There has always been a section of the free software community which has an anti-Microsoft agenda. It's almost like their mission statement is "It's not over until Microsoft is dead". Certainly there is a lot of feeling that if Microsoft went away, a lot of our problem would be over. But do Microsoft even need to "lose"; is there even a battle to be fought and if so what would constitute winning it?
Announcing a brand new cartoon strip, exclusive to FSM!
Recently, in this column, I spoke about how we can lose our free software choices if we don't use them. Sticking with that choice is not always easy so how do we get others to make it, particularly in a world where the choice is often made for them. How can we advocate free software in a world where others don't seem to care?
Look through a list available packages for any free OS and you'll find a sometimes bewildering choice of browsers, mail readers, editors, desktops and tetris-clones available. Despite this many will just blindly install the first one they've heard of. Is this a good policy? What good is all this choice if we don't use it and what are those choices?
Note: please see the bottom of this post for a list of free software alternatives available now!
I'm a Debian user and--like many--I use apt and its associated tools. If you haven't yet discovered apt here's a brief summary of some of it and some of its tools which can make your package management even more powerful.
How do you replace Microsoft Outlook? Do you go for Evolution or Kontact? Can a combination of Mozilla Thunderbird and Lighting do the trick? Do you split the features and are there any compromises to be made?
M6-IT, a Community Interest Community in the UK, are part way through a project to equip socially excluded families with computers running Xubuntu. I was recently able to interview Richard Rothwell of M6-IT about this project and its progress.
A few comments on my article The perfect network server in issue 17 requested some more in depth follow-up pieces. This is what I hope to be the first of those. It focuses on Exim, the mail transfer agent (MTA), specifically setting it up with spam scanning. It is based on setups I currently use, hosted on Debian GNU/Linux.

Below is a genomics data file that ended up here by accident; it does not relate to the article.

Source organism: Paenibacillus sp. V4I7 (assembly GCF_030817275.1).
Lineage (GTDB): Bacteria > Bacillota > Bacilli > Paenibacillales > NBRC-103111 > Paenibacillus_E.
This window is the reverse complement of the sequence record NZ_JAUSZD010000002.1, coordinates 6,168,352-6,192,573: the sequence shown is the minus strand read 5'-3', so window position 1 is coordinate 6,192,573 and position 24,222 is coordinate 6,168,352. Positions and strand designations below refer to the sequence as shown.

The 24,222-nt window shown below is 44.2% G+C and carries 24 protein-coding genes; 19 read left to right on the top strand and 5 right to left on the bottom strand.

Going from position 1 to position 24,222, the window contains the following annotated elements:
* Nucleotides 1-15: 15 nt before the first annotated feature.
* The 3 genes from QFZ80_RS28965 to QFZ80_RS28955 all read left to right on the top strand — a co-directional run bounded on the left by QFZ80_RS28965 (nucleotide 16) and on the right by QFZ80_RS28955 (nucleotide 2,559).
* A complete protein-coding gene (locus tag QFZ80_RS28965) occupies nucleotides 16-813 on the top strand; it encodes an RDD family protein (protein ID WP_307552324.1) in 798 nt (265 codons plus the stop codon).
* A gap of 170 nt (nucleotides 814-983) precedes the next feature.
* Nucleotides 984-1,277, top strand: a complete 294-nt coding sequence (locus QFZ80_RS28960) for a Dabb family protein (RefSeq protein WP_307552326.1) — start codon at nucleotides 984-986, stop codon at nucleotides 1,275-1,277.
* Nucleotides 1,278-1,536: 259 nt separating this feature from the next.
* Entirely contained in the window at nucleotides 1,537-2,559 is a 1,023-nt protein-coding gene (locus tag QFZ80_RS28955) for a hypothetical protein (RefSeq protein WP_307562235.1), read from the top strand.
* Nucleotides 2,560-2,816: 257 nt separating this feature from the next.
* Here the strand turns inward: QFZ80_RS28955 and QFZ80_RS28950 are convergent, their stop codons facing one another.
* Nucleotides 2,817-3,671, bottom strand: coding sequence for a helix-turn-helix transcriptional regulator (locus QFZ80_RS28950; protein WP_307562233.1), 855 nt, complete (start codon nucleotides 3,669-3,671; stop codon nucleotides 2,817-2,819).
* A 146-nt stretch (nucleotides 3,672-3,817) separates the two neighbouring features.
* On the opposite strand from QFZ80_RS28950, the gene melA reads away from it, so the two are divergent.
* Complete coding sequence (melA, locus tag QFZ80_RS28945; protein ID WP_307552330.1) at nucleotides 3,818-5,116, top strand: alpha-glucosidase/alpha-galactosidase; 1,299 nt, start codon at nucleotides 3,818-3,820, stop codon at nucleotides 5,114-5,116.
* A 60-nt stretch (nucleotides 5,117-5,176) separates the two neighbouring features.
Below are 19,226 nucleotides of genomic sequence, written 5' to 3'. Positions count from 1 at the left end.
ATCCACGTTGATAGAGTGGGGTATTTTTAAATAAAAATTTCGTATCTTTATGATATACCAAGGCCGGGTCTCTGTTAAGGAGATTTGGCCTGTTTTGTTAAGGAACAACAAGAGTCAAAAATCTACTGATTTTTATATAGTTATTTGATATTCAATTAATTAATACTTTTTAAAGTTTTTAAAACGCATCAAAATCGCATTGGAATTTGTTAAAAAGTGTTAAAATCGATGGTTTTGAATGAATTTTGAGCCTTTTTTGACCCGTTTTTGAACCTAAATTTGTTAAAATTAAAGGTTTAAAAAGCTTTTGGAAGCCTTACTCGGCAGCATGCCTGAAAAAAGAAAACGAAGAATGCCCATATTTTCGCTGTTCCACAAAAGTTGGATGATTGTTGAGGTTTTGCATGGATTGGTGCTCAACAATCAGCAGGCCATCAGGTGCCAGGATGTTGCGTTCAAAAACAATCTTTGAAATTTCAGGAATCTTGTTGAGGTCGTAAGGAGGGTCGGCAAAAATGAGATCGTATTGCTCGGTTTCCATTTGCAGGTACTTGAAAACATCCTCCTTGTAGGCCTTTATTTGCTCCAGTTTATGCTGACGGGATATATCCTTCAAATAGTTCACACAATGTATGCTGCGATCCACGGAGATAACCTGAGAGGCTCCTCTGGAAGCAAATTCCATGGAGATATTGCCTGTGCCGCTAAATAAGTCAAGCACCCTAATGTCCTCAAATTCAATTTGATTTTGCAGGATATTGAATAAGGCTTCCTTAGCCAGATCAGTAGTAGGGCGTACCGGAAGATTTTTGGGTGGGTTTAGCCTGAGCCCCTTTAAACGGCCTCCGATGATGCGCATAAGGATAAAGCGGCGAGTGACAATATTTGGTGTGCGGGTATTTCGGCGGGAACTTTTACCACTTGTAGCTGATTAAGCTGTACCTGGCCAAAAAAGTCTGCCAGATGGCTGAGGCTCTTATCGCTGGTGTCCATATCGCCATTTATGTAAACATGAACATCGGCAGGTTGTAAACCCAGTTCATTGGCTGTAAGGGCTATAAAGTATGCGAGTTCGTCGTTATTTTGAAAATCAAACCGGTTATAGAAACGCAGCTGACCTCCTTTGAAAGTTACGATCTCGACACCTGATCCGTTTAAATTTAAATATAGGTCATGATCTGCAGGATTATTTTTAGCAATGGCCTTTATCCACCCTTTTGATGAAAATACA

On 28 February 2008, Elonex launched the Elonex ONE--the first sub-£100 laptop in the UK. Clearly competing against the much in-demand Asus EeePC , Elonex say they are aiming at the school-student market. The thing is, I just can't stop asking: isn't £99 too cheap for a laptop?
Microsoft Exchange is the name most organisations go for when thinking of sharing calendars, e-mail etc. However, there are free software alternatives--and of course you don't have to go for the obvious or popular option.
It has long been the case that proprietary software companies regularly engage in FUD (fear, uncertainty and doubt) tactics against their opponents. This particularly seems to apply to Microsoft's statements about free software in general and GNU/Linux in particular. Recently I've noticed a surge in the amount of FUD going the other way--from the FOSS community towards Microsoft and other proprietary software companies. Why do we feel it is necessary to fight FUD with FUD
To continue my look at how non-profits and the free software community can engage, I've decided to look at some popular free software products and see how well they fit the need of an average charity--namely my employer. I'll start with OpenOffice.org.
I've mentioned before the recent move among UK charities to become more "professional", which is often translated as "do what the corporates do" (particularly when it comes to IT). One reason for this is the dreaded bespoke friend-of-a-friend database. These "databases" (and I use the term loosely) are often written by a student, with tenuous links to the charity, looking for a final year project and usually in Microsoft Access and they are usually awful to maintain.
You might have gathered from my article about hosting free software events, I work and am interested in the UK Voluntary/Community Sector (VCS). I also am a user and advocate of free software and I have a desire to see it used more often in VCS and non-governmental (NG) organisations. I believe that these two groups should be some of the primary non-personal users of free software and here’s why.
It’s not about cost
On 2 Nov 2007, the Free Software Foundation Europe held an event in London, UK called "Free Software as a Social Innovation" to which I was fortunate to be invited. Run jointly with M6-IT CIC and described as an event to “help people learn more about Free Software and provide opportunities for hands-on experience with the technology”, it was aimed at those in the European not-for-profit and non-governmental sectors (hereafter referred to as the third sector).
It’s been said that for a free software desktop to succeed it needs to address the needs of the average home user. Managing digital photographs is just one of those needs. Let’s see how one of the more popular free software photo management applications, digiKam, measures up.
So you need a server? Not a web server of course, you rent someone else’s for that. No, you need a file server, print server, intranet, mail server and more. Can free software provide the answer? Of course it can.
Well what kind of answer did you expect from Free Software Magazine?
Genealogy is a burgeoning hobby and to help the home genealogist, a whole range of software is available. Much of it is commercial but here I’ll look at one of the most popular free software options—GRAMPS. Charting your family history needn’t mean compromising on licensing.
Finding your roots
What is free software? Should you care and if so, why and what does it have to do with cakes and my mother?